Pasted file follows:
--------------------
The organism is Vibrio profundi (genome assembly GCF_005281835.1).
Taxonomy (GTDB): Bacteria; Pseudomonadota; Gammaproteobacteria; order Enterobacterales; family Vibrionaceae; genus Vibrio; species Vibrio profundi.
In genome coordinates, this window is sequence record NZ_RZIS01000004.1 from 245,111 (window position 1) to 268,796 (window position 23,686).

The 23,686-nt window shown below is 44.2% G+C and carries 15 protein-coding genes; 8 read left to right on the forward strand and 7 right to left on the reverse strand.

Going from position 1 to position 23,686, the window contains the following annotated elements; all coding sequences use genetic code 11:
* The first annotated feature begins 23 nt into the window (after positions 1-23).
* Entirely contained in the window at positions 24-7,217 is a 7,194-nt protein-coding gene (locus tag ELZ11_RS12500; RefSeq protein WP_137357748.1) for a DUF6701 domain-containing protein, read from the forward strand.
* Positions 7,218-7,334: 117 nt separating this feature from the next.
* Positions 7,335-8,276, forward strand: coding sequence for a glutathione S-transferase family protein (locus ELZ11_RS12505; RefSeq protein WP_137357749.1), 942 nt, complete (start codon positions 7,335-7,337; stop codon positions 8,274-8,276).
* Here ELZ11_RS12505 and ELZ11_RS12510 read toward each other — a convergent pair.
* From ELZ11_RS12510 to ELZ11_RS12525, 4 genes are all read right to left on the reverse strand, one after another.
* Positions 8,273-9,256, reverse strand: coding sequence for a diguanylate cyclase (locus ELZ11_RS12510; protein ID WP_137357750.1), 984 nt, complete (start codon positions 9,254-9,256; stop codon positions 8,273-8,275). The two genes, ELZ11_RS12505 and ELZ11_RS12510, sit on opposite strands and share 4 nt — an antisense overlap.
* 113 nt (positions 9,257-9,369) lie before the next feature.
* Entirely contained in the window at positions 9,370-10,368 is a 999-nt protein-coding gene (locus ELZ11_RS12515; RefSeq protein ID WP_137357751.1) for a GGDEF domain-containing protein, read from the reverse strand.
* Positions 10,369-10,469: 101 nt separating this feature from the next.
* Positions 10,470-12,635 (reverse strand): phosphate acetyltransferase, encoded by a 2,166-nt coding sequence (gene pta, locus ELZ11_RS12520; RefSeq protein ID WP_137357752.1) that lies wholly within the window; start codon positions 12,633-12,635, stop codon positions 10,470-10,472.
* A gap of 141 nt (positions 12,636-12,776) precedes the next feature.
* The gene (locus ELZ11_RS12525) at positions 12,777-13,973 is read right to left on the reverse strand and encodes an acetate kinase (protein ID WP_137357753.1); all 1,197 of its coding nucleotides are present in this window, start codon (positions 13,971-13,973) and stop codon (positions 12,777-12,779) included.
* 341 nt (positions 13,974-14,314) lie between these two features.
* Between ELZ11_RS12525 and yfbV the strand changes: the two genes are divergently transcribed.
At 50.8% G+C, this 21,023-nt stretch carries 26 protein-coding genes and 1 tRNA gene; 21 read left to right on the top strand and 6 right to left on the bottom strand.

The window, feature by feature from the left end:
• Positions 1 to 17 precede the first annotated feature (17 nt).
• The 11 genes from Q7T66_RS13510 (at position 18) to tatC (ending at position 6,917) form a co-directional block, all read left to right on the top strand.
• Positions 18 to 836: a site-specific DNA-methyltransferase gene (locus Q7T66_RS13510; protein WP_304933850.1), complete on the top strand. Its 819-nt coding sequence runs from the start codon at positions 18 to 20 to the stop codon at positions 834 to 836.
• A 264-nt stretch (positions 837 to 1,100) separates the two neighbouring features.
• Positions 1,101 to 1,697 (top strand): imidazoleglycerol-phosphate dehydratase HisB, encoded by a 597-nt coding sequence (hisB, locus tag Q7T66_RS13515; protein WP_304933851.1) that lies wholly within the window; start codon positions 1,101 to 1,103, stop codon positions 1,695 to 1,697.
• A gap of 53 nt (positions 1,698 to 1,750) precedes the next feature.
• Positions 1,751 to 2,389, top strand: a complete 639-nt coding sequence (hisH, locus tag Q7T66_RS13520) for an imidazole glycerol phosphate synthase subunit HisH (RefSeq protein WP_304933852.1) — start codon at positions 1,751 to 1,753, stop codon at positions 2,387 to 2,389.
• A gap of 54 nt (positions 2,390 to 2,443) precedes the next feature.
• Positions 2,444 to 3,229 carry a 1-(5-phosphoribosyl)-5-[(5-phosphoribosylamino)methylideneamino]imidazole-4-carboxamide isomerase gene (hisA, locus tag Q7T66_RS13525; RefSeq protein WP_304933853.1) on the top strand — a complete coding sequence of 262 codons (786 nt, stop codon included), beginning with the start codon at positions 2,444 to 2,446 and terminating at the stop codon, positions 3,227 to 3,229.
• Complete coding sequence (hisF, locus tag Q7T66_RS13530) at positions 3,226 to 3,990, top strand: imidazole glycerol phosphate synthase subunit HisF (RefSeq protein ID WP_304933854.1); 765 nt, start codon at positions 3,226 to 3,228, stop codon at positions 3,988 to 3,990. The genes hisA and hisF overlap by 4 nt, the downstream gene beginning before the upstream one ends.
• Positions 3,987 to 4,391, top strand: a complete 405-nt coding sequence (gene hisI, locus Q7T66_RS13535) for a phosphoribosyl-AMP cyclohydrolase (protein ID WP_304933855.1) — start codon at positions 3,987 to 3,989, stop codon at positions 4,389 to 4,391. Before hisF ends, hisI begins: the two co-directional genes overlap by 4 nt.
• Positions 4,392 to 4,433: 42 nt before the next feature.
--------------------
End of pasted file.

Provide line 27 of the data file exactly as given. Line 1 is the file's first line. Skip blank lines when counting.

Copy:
• Positions 1,101 to 1,697 (top strand): imidazoleglycerol-phosphate dehydratase HisB, encoded by a 597-nt coding sequence (hisB, locus tag Q7T66_RS13515; protein WP_304933851.1) that lies wholly within the window; start codon positions 1,101 to 1,103, stop codon positions 1,695 to 1,697.